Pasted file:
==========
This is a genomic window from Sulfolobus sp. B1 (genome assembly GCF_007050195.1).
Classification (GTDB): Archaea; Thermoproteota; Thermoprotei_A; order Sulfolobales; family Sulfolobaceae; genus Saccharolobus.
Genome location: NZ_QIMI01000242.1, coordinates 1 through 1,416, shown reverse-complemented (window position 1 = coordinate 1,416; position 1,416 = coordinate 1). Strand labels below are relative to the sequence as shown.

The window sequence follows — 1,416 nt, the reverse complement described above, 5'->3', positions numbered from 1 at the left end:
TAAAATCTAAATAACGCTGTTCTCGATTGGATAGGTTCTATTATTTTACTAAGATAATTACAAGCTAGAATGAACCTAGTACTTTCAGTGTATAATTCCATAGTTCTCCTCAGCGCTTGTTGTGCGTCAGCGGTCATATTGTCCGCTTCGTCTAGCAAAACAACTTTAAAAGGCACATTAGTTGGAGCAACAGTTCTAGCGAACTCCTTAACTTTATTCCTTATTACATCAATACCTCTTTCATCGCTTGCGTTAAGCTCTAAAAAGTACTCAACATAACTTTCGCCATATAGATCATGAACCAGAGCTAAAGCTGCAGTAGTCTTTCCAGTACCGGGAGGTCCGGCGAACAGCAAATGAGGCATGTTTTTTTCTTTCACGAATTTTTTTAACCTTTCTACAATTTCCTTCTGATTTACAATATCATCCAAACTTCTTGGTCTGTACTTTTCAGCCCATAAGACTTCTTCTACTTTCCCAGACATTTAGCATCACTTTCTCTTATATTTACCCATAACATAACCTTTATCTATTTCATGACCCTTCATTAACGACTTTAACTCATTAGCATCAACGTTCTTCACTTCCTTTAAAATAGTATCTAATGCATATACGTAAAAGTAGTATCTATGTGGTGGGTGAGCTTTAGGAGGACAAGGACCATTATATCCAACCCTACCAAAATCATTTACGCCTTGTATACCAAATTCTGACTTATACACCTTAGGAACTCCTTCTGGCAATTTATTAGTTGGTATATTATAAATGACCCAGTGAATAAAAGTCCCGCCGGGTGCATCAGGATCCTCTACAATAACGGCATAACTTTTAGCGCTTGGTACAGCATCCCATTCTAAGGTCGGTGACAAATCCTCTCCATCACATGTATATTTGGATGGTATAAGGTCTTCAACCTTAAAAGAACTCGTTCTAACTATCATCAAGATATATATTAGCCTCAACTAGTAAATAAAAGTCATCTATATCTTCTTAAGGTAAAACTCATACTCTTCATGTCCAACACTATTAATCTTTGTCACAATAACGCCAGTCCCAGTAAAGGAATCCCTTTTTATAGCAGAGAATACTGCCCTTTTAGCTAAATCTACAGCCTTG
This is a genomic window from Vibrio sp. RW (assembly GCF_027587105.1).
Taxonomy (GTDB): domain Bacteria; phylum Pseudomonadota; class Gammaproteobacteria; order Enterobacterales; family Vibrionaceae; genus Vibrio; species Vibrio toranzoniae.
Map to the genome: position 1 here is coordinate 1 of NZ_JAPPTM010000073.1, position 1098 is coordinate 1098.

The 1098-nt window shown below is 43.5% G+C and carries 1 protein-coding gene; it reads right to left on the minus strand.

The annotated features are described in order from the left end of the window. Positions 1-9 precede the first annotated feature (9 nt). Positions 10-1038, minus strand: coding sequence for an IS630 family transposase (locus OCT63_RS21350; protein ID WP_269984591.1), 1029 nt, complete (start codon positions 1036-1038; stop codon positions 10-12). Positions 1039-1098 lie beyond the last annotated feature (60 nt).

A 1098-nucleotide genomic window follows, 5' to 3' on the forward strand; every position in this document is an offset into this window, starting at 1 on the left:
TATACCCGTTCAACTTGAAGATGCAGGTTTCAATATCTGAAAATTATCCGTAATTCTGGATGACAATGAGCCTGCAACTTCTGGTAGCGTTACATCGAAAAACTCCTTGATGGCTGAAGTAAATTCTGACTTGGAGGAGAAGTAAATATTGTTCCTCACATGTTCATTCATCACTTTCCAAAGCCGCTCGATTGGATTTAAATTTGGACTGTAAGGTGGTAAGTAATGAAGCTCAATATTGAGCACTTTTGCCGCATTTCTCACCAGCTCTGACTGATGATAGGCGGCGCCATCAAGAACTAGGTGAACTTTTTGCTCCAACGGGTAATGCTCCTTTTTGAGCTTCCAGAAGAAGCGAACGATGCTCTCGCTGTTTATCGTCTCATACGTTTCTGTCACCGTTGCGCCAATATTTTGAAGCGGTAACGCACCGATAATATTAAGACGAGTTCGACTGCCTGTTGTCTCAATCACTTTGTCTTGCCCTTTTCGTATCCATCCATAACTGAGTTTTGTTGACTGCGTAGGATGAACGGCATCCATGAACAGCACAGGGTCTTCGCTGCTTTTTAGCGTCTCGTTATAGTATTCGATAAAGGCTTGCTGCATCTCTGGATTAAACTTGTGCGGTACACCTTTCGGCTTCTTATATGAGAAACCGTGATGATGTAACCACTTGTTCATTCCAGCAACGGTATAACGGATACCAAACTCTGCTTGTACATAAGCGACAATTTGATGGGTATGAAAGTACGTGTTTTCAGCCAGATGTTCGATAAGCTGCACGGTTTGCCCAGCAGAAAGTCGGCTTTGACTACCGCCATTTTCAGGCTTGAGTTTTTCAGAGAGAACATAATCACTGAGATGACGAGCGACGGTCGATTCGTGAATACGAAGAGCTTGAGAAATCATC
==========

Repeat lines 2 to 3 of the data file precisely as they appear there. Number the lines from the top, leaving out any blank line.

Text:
Classification (GTDB): Archaea; Thermoproteota; Thermoprotei_A; order Sulfolobales; family Sulfolobaceae; genus Saccharolobus.
Genome location: NZ_QIMI01000242.1, coordinates 1 through 1,416, shown reverse-complemented (window position 1 = coordinate 1,416; position 1,416 = coordinate 1). Strand labels below are relative to the sequence as shown.